Wednesday, March 30, 2011
Has your budget been reduced lately? Create and relate using lean
Shannon Flumerfelt, PhD., Lean Thinking for Schools
After successive years of budget reductions, many school districts now face deeper cuts than anticipated because of state-based budget targets. According to the Center on Budget and Policy Priorities (Feb. 8, 2011), state funding cuts are deeper now than they have been in the past two years for K-12 education (in 34 states) and for higher education (in 43 states), and that for 2012, cuts will continue and may be worse than 2011.
As school districts and institutions of higher education examine ideas such as consolidation, online learning, merit pay systems, privatization and service/Full Time Equivalent reductions, the pressure is mounting on school leaders to develop viable solutions that will enhance futures of sustainability.
For districts versed in Lean technologies, while budget reductions are extremely difficult, they have a toolkit needed to navigate this process skillfully. In fact, I am learning that Lean districts are actually experiencing more focus and more transformational work than ever during these challenging times.
If your budget has been reduced and you are interested in applying Lean to your leadership practice, your executive team may benefit from the following strategies, developed for different stages of the Lean journey. If your executive team is at the beginning stage of Lean learning, there are two key actions that will assist with budget reduction.
The first action is to create alignment internally in the executive team. This results in clarity about where the top priority value streams in the district are based on mission. This strategy uses the Lean tool known as kaizen, whereby the executive team takes the time to deconstruct and reconstruct district priorities in order to improve them.
This strategy is suggested because it can eliminate the stress and frustration that occurs when budget reductions are announced and silos develop as a self-defense mechanism. This strategy suggests that the executive team creates internal alignment before dealing with the public. This should help to keep budget reduction work from fragmenting due to internal dissent.
The second action is to relate authenticity to key district stakeholders. This strategy is based on the Lean tool known as the A3, whereby the executive team engages in the Plan-Do-Check-Act cycle. This strategy is suggested because it can eliminate the stress and frustration that occurs when the public begins to ask for school leaders to justify themselves as an expression of transparency.
When transparency is implemented as a reaction in such a way, it is rarely effective. Authenticity is suggested because it enables the executive team to establish a proactive, ethical and transparent position within the community.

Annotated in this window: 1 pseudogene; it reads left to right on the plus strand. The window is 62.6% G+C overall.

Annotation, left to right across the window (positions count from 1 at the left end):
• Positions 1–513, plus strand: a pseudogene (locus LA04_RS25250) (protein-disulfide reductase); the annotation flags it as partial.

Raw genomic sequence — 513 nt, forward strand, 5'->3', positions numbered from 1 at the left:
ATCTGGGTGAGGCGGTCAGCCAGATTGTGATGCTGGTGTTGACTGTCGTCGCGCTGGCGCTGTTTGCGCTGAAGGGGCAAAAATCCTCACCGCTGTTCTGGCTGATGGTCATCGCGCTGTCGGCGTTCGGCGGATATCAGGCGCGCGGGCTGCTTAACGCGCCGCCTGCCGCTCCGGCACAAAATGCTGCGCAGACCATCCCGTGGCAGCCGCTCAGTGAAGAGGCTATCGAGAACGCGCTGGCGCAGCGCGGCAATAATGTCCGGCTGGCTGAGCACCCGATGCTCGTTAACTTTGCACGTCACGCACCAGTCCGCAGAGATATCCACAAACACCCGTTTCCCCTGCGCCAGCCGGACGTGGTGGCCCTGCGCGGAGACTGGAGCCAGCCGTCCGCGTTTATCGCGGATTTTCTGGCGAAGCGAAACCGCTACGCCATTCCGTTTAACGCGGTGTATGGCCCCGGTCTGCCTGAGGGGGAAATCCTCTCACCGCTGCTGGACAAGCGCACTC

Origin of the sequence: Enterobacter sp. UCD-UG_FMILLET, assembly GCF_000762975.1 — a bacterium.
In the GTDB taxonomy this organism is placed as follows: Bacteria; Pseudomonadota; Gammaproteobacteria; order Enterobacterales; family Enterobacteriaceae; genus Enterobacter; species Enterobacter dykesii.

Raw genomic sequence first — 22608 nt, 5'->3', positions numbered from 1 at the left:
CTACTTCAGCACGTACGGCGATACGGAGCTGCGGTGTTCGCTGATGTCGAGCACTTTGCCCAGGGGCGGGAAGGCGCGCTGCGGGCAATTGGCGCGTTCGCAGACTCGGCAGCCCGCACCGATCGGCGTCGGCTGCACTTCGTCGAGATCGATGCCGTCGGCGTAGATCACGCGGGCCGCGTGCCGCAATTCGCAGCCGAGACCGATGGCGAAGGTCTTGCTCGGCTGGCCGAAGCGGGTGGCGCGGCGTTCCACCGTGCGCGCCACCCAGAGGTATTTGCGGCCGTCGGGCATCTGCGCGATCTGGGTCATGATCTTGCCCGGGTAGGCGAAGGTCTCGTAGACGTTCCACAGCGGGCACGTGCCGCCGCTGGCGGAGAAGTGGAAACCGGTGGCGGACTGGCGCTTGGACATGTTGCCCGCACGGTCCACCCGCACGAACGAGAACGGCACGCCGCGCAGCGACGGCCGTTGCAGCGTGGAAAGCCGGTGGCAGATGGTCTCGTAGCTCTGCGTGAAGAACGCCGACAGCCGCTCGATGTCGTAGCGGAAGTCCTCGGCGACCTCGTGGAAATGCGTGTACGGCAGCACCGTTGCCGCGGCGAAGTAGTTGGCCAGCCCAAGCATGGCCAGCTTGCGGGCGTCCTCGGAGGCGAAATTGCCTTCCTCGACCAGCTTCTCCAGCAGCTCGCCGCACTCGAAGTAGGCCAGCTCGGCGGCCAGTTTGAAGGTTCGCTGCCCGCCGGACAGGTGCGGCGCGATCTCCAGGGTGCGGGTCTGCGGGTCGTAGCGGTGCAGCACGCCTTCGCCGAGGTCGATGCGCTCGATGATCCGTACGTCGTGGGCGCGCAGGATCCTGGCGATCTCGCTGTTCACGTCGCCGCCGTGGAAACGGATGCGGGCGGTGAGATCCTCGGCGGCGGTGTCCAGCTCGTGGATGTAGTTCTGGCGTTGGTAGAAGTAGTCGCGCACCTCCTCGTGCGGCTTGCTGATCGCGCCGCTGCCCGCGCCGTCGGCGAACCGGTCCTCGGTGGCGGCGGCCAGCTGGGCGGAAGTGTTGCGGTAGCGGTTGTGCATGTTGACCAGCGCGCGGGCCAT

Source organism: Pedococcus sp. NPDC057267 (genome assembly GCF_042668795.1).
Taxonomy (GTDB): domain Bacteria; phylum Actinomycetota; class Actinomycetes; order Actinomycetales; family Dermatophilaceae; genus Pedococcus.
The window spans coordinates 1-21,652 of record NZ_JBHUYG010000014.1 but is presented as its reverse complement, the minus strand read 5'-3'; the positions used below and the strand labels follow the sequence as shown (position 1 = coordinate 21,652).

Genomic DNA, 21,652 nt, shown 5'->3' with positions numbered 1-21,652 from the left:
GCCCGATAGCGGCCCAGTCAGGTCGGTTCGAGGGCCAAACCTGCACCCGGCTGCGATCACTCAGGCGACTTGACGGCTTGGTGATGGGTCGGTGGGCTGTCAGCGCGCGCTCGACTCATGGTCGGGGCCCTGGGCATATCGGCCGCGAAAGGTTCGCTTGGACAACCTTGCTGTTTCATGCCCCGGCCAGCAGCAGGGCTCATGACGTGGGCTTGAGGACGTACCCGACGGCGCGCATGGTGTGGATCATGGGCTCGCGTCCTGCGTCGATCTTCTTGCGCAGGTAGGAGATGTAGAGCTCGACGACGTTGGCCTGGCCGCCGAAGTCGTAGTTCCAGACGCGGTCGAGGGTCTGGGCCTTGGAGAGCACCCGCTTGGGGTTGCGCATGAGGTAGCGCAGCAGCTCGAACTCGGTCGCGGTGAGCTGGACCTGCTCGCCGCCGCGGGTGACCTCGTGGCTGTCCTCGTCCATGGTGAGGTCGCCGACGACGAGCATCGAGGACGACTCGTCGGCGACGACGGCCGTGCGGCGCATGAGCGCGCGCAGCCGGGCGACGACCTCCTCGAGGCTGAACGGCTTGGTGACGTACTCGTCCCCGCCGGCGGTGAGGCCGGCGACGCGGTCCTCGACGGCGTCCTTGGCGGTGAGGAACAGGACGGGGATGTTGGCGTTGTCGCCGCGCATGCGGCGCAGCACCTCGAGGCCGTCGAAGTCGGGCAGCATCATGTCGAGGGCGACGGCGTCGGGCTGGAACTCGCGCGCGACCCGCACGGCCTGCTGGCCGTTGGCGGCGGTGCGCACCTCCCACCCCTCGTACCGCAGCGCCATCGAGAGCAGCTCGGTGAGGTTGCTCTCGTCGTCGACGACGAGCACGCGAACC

If you are interested in discussing your Lean leadership learning needs, contact the Pawley Institute at firstname.lastname@example.org.
Suggested steps for implementation of these two strategies for beginner Lean teams are:
1. Create alignment in the executive team
a. Contextualize and internalize your mission against cuts
b. Test your strategic plan for relevance and re-prioritize, if needed
c. Scope out the overall degree of restructuring needed
d. Identify assets to leverage budget reduction work
e. Identify budget metrics to heighten accountability
2. Relate authenticity to district stakeholders
a. Develop clear, consistent messaging based on mission
b. Implement clear protocols for cost saving suggestion input
c. Facilitate reasonable stakeholder input forums
d. Report back on process effectiveness and final results
If your executive team is in an advanced stage of the Lean journey, there are two key actions, in addition to the beginner actions above, that will assist with budget reduction.
The first action is to identify shared measures of performance for the executive team. This suggestion will drive the executive team into the dynamics of high performance and focus them on root cause solutions.
This strategy is suggested because it provides concrete executive team goals derived from clear statements of the problem, as reflected in the A3 tool. These shared measures of performance should help with maintaining focus on improvement within the context of budget reduction.
The second action is to engage stakeholders in process improvement via structured protocols. This action will provide stakeholders the opportunity to contribute to the dynamics of process improvement, rather than focus on individual agendas or personal requests during these difficult times.
This strategy minimizes stakeholder involvement that is destructive and provides ample yet controlled venues for contribution of root cause analysis and solution identification.
In addition to the beginner steps above, suggested steps for implementation for advanced Lean teams are:
1. Identify shared measures of performance for your executive team via structured protocols
a. Prioritize and attack weakest link constraints for budget resolution
b. Develop shared accountability for team performance by identifying team metrics
c. Consider a “blank sheet” approach for restructuring to create creative thinking
d. Use daily huddles to reinforce alignment, celebrate success and deal with problems
2. Engage key stakeholders in process improvement via structured protocols
a. Use Lean teams and scoping teams of stakeholders to improve processes
b. Measure improvements against budget metrics